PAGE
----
WASHINGTON (Reuters) - A U.S. consumer group called for an urgent Food and Drug Administration review of the safety of aspartame on Monday, but the FDA said there was no immediate need to do so despite a new study showing the sweetener may cause cancer.
Italian researchers published a new study last week that showed aspartame — widely used in soft drinks — might cause leukemia, lymphoma and breast cancer in rats.
“This is the second study by the same lab showing that aspartame causes cancer in rats,” Center for Science in the Public Interest executive director Michael Jacobson said in a telephone interview.
Aspartame is used mostly in soft drinks but is also sold in packets to use in coffee, tea or on food. “People can easily avoid products using Nutrasweet or Equal and keep these products away from kids,” Jacobson added.
Morando Soffritti of the Ramazzini Foundation in Bologna, Italy and colleagues tested aspartame in rats, which they allowed to live until they died naturally.
Their study of more than 4,000 rats showed a lifetime of eating high doses of the sweetener raised the likelihood of several types of cancer.
“On the basis of the present findings, we believe that a review of the current regulations governing the use of aspartame cannot be delayed,” Soffritti’s team wrote in the journal Environmental Health Perspectives, which is published by the U.S. National Institute of Environmental Health Sciences.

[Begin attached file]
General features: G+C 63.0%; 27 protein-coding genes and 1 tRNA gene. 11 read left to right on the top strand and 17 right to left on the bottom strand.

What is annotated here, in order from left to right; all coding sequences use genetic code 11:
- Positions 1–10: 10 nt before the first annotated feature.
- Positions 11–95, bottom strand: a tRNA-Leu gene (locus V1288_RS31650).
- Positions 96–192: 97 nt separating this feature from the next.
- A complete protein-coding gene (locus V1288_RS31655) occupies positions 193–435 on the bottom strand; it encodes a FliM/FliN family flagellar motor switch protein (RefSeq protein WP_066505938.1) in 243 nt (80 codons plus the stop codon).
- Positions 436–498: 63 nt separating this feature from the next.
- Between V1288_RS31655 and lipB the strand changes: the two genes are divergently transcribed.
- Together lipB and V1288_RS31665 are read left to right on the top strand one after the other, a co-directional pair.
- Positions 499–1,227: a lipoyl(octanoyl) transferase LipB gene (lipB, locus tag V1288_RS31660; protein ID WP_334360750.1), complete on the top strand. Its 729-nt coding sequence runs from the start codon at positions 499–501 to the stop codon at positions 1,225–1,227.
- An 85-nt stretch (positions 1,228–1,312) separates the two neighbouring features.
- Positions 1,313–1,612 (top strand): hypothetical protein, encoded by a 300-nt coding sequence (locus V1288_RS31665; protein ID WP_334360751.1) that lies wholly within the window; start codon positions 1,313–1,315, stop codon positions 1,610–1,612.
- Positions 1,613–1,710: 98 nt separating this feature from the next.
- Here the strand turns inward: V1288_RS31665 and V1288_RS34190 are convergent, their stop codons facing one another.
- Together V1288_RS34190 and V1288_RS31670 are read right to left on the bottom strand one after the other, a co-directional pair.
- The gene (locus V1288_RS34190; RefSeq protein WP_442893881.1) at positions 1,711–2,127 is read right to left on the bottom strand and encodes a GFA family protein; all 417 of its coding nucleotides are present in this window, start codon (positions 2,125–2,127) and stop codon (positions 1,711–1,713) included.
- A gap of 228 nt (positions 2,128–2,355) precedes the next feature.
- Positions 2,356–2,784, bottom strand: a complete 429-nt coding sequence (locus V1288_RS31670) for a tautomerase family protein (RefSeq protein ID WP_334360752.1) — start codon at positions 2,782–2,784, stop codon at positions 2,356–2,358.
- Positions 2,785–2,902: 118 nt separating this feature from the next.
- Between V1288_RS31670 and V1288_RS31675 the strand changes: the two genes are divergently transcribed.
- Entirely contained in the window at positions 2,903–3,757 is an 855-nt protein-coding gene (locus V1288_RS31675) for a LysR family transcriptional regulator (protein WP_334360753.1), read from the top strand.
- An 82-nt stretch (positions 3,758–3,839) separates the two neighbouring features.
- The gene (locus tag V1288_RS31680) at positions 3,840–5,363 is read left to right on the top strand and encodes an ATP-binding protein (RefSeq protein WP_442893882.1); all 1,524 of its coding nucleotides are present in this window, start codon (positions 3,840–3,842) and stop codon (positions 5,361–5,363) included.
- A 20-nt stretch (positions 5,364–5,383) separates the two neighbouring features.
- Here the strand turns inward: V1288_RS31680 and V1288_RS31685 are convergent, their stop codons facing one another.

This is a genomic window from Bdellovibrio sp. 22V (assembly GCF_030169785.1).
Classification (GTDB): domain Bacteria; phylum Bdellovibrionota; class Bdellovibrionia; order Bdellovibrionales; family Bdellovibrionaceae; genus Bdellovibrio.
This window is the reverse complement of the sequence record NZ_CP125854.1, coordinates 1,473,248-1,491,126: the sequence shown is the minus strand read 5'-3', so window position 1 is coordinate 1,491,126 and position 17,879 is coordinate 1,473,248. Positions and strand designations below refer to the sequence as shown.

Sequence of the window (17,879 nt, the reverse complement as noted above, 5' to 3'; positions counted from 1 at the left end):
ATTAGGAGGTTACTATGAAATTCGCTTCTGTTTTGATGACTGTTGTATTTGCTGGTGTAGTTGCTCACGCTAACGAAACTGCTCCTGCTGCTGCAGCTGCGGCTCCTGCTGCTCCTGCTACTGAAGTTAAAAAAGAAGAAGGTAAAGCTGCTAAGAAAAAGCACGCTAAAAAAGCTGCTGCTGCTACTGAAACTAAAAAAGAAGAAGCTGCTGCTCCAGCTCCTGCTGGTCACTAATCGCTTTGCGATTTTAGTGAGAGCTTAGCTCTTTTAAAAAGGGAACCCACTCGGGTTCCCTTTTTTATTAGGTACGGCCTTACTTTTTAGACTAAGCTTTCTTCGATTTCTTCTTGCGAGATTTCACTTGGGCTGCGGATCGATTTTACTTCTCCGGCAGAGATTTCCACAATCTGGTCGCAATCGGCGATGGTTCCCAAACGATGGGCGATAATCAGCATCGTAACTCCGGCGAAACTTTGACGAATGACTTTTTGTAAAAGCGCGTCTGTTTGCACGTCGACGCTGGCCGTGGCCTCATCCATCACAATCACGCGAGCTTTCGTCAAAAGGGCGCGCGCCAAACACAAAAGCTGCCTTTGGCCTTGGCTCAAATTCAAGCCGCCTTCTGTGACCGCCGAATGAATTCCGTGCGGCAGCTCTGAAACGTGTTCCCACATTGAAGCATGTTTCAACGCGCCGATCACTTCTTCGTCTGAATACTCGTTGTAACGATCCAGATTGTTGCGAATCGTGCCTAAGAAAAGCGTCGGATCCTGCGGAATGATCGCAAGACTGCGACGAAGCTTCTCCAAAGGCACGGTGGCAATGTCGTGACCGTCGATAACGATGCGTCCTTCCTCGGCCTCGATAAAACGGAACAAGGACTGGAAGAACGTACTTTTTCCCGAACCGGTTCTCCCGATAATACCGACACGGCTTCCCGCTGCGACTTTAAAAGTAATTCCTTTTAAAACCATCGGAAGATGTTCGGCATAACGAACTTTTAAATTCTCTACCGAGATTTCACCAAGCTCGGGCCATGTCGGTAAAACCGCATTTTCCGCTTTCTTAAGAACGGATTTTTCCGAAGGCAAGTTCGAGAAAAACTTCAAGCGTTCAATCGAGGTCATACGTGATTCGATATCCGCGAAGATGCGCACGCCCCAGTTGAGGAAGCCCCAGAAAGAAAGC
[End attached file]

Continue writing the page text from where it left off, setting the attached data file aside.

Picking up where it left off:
“This review is particularly urgent with regard to aspartame-containing beverages, heavily consumed by children.”
FDA spokesman Michael Herndon said the agency had not yet reviewed the study.
“However, the conclusions from this second European Ramazzini Foundation are not consistent with those from the large number of studies on aspartame that have been evaluated by FDA, including five previously conducted negative chronic carcinogenicity studies,” Herndon said in an e-mail.
“Therefore, at this time, FDA finds no reason to alter its previous conclusion that aspartame is safe as a general purpose sweetener in food.”
Jacobson said researchers in previous studies all killed rats at the age of two years. Allowing the rats to live longer may have been a better way to assess the natural risk of cancer, he said.
The CSPI said the Acceptable Daily Intake of aspartame in the United States is 50 mg per kilogram of body weight, equivalent to a 50-pound (20 kg) child drinking 2.5 cans of diet soda a day, or a 150-pound (68 kilogram) adult drinking about 7.5 cans a day.
The Italian researchers found a cancer risk at the very highest doses — double the U.S. Acceptable Daily Intake.
A spokesman for Coca-Cola was not immediately available for comment.
Merisant, which makes Equal, has this statement on its Web site: “The safety of aspartame has been confirmed by regulatory authorities in more than 100 countries, including the U.S. Food and Drug Administration, Health Canada, and the European Commission’s Scientific Committee on Food, as well as by experts with the United Nations’ Food and Agricultural Organization and World Health Organization.”
Jacobson said people should avoid the product for now.
“People shouldn’t panic, but they should stop buying beverages and foods containing aspartame,” he advised.